By Kemo Cham in Freetown
Sierra Leone on Monday announced a reduction in prices of various petroleum products. According to a joint statement by the relevant government departments and representatives of oil marketing companies, the biggest reduction is on petrol, which is now Le7000, down from Le8, 000 per liter (Local currency trades at Le8, 418.71 to a US$ as per Central Bank rates). Diesel was reduced from Le8, 000 to Le7, 500; Kerosene from Le8, 000 to Le7, 600; and fuel oil from Le7, 000 to Le6, 500.
The move, which has been met with mixed reactions by the public, will generally be received as a welcome one, given the role fuel plays in the West African country’s politics. The announcement comes amidst criticism by the government’s political opponents that it had failed to bring down the prices of fuel, despite a fall in prices of petroleum products at the international market.
Under pressure from the International Monetary Fund (IMF), Sierra Leone has experienced about three fuel price increments in the last three years, all of them met with stiff resistance. The latest increment was effected by the new government of President Julius Maada last July, just three months into office, following his landmark victory in the March 2018 general elections. Many observers believe that fuel played a major role in that election which saw Bio’sthen opposition Sierra Leone People’s Party (SLPP) defeat the incumbent All Peoples Congress (APC) of Ernest Bai Koroma. Mr Koroma wasn’t on the ballot, having served his two five years term from 2007 to 2018. His party was represented by his former Foreign Minister, Dr Samura Kamara.
Civil Society Organisations have always led the resistance against fuel price increment, arguing that it hurts the ordinary man through the ripple effects of increase in the cost of basic goods and services.The issue has also set the government against petroleum importers, as in last year when State House accused the country’s leading importer of petroleum products of exporting its products to neighboring countries in exploitation of price differences. But fuel price increment has always been necessitated by the government’s commitment to its agreement with the IMF.
Towards the 2018 elections, the international lender fell out with the Koroma administration over its failure to fully implements agreement contained in its Extended Credit Facility (ECF) reached earlier in June 2017. That agreement put at the disposal of the country US$224.2million. An initial disbursement of $54.3 million USD was made by the Fund.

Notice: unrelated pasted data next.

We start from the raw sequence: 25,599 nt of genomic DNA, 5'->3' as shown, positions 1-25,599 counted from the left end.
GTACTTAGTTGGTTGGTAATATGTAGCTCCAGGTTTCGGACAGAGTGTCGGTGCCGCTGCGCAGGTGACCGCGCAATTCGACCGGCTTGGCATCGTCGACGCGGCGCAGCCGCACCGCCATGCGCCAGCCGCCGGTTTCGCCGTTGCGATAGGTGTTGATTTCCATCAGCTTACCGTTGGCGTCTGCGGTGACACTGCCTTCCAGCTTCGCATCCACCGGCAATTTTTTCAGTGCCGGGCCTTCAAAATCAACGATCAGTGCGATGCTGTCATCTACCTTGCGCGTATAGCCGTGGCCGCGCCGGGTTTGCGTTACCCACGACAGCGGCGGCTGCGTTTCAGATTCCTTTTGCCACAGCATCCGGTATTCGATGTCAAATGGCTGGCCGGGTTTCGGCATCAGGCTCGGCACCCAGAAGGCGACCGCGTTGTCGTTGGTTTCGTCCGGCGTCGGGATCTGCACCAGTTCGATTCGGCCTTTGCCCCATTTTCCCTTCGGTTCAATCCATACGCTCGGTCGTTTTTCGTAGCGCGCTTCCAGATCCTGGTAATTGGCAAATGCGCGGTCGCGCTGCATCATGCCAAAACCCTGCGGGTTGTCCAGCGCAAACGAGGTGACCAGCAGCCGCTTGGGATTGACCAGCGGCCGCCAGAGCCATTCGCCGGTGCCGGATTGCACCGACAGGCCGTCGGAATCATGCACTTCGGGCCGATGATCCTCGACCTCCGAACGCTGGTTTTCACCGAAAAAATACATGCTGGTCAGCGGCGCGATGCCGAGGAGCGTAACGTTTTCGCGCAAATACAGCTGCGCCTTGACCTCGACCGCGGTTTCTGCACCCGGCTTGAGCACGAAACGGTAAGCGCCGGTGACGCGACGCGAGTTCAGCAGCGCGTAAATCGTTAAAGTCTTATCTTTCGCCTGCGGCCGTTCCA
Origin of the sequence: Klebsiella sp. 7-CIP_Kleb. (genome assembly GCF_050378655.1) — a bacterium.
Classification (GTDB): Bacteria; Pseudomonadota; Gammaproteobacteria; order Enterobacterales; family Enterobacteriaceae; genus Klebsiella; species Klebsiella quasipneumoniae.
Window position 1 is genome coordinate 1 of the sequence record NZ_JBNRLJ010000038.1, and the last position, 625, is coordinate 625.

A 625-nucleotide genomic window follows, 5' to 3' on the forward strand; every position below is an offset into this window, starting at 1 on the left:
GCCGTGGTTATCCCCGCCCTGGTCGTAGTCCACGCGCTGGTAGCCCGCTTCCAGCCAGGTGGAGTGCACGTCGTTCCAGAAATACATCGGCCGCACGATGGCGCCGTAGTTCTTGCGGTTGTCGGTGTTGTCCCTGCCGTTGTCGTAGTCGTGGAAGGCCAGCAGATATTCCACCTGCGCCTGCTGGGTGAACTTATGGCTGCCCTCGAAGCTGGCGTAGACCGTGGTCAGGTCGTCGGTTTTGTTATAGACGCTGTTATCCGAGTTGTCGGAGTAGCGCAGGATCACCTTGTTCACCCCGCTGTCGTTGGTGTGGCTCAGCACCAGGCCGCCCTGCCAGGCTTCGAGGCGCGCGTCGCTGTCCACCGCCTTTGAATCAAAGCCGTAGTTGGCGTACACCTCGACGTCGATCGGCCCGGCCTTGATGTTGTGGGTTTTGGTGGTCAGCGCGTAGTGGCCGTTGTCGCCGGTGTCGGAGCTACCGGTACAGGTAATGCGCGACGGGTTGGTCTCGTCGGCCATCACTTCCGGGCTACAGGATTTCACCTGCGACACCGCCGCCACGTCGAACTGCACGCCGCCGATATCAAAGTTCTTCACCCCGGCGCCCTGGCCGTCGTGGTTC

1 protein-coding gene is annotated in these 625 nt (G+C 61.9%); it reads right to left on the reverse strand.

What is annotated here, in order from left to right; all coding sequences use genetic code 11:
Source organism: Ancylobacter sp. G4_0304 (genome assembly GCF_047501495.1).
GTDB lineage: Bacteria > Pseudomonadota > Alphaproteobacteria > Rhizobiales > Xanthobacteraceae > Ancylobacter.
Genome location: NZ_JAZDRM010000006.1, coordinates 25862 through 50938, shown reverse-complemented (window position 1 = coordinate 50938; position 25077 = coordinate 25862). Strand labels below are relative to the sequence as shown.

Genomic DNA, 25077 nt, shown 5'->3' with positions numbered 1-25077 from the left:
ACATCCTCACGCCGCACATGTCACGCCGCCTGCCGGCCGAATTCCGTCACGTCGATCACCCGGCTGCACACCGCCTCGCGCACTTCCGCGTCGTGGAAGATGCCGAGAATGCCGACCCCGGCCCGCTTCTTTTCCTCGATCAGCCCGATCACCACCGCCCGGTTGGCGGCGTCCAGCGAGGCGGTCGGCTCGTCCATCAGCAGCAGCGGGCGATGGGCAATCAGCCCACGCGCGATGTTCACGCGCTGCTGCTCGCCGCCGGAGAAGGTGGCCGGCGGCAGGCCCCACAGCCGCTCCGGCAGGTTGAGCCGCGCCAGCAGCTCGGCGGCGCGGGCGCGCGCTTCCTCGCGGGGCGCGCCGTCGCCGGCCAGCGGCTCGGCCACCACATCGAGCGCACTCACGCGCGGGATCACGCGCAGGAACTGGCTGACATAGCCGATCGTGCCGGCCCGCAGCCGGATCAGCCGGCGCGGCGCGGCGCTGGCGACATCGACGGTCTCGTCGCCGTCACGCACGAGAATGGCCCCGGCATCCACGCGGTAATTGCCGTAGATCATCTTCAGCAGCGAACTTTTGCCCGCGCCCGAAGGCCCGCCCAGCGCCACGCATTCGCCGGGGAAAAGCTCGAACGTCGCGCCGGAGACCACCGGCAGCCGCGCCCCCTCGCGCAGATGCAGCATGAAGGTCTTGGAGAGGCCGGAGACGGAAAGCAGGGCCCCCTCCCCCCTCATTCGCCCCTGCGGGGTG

The key points of the agreement, however, were that the government should implement key economic reforms, including elimination of numerous tax and duty exemptions.Disbursement of the second trench of the funding was to be made after the next review, which never came. The IMF withheld the remaining funding after accusing the then government of failing to meet its side of the agreement.
When he assumed office, resumption of negotiation with the Fund was at the top of President Bio’s priorities. And in anticipation of the deal subsequently reached in November, the government increased fuel prices, bringing to an end 10 years of state subsidy on petroleum products.
That decision, taken as the new president marked his first 100 days in office, led to the first public demonstration against his government’s policies.The protests coordinated by the Native Consortium for Research and Development (NCRD) provoked heavy response from the police and criticisms from rights groups.The NCRD has been the most vocal against fuel price increment in the country. It has always argued that such increment always have the
negative effect on the poor citizens.
But the government has always cited development at the international petroleum market in its decision to increase prices.Officials have further argued that subsidized fuel have occasioned smuggling of fuel into neighboring countries, especially Guinea, where prices are always higher.
Statistics from the Petroleum Unit in the Ministry of Trade show that between 2011 and 2016 government spent either through physical subsidy or tax waiver some Le 937 billion (roughly over US$130m) on fuel subsidy. The government said it had been subsidising fuel since 2007. Between then and 2012, the subsidy has been across the board. But from 2012 the government introduced the two-tier fuel pricing system which meant that subsidy on fuel bought by big businesses and companies was removed. Only those buying for cars and home use paid for the subsidised price.
The government says the move announced on Monday is a demonstration of its commitment to improving the lives of the ordinary Sierra Leone. Presidential Press Secretary, Yusuf Keketoma Sandi, broke the news through a facebook post, noting that it is a fulfilment of President Bio’s New Year message, in which he promised “a year of hope.”
“The myth that when prices increase they never reduce has once again been broken by President Bio. In nine months, President Bio has not only increased salary, reduced taxes but also he has reduced the prices of Petroleum Products,” said the Presidential spokesman